Loki is one of the latest applications that lets you aggregate and query log messages, and of course to visualize logs using Grafana. It does not index the contents of log messages, only the labels associated with logs. This way, processing and storing log messages requires less resources, making Loki more cost-effective. Promtail, the log collector component of Loki, can collect log messages using the new, RFC5424 syslog protocol. This is where syslog-ng can send its log messages.

From this blog, you can learn a minimal Loki & Promtail setup. We will send logs from syslog-ng, and as a first step, will check them with logcli, a command line utility for Loki. Once it works, we will also install Grafana in a container and query Loki from there.

Before you begin

All my tests were done on a CentOS 7 virtual machine. Loki, Promtail and Grafana open a number of ports, and syslog-ng needs to send logs to a non-standard port. To make my life easier, I put SELinux into permissive mode and disabled the firewall (of course neither of these are recommended in a production environment). On openSUSE and Ubuntu, you also need to open ports for the firewall, but instead of SELinux, you need to deal with AppArmor. CentOS 8 has podman instead of Docker. It most likely works, just replace docker with podman on the command line.

I followed instructions from the relevant Loki documentation, but it failed on me a number of times. So instead of pointing you to the documentation, I rather give you quick instructions here together with the necessary workarounds. That said, if you need it, you can find the Loki documentation at https://grafana.com/docs/loki/latest/

On the syslog-ng side, any version supporting RFC5424 syslog can be used. Any syslog-ng version from the last decade will work. The one in CentOS 7 EPEL works perfectly, but I used the latest unofficial rpm package.

As with most of my blogs, remember that the setup I show you below is good enough for getting to know the functionality of the software, but a production setup needs a lot more planning and configuration. The sample configurations store files in /tmp and in the container. There is no encryption configured, nor any other features that are otherwise needed in a production environment.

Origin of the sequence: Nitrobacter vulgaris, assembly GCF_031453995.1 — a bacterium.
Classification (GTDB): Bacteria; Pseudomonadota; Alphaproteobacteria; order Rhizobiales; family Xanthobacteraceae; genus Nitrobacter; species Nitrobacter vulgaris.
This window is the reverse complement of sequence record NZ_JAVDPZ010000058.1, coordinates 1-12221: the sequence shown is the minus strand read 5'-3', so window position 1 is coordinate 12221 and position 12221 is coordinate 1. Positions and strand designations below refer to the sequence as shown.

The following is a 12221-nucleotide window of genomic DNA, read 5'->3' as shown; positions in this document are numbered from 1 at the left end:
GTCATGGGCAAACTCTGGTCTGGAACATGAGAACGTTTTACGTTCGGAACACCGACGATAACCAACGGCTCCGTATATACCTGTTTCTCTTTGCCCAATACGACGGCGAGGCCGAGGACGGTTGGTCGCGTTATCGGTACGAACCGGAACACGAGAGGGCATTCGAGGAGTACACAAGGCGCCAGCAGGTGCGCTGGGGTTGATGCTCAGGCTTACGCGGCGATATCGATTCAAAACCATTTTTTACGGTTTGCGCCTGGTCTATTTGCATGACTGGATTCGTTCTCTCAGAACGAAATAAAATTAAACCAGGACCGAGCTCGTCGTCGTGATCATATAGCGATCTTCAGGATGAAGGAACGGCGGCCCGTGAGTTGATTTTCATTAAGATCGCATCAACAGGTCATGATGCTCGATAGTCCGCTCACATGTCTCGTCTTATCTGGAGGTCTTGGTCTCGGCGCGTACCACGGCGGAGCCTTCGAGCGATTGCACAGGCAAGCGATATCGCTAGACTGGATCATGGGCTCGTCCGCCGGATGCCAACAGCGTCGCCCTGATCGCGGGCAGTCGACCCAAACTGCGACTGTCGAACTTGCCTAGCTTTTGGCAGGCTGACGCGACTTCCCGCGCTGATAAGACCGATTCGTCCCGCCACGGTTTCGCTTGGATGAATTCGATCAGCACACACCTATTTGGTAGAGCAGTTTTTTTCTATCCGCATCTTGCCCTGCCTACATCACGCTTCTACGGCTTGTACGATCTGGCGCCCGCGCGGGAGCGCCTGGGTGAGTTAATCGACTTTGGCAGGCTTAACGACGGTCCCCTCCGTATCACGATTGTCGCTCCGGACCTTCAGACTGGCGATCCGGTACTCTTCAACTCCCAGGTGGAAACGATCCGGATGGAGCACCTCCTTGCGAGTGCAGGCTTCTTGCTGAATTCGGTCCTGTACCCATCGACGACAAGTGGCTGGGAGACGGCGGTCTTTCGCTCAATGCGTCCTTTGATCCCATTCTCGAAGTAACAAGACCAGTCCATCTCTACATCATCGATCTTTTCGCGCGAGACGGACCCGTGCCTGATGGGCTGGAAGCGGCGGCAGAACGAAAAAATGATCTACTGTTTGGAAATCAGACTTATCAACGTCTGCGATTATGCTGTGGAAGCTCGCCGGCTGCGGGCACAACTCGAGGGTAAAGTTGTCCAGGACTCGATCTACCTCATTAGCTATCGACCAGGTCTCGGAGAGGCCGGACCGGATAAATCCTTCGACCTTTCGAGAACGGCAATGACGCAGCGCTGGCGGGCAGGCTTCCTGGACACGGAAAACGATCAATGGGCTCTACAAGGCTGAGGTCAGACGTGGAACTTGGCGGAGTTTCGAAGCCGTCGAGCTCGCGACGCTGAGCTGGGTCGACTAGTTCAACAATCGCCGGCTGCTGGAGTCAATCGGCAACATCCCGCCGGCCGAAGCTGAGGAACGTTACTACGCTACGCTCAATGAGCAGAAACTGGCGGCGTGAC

Downloading Loki

Loki, Promtail and logcli can be downloaded from GitHub. I used the latest version, that is 1.6.1. All of these are single binaries without additional dependencies. For simplicity’s sake, create a fresh new directory and download the applications there. Open https://github.com/grafana/loki/releases/ in a browser and search for assets. Download the linux-amd64 variant of Loki, Promtail and logcli. These are zip files, so you also need to extract them.

Configuring Loki

There is an initial configuration available for download both for Loki and Promtail. Download them to the same directory:

wget https://raw.githubusercontent.com/grafana/loki/master/cmd/loki/loki-local-config.yaml
wget https://raw.githubusercontent.com/grafana/loki/master/cmd/promtail/promtail-local-config.yaml

Now try to start Loki:

./loki-linux-amd64 -config.file=loki-local-config.yaml

If you get an error message related to “ruler”, remove the last section of the configuration and start Loki again. This option will work only in an upcoming version of Loki.

Before starting Promtail, change the last section of the file to collect log messages using the syslog protocol:

scrape_configs:
  - job_name: syslog
    syslog: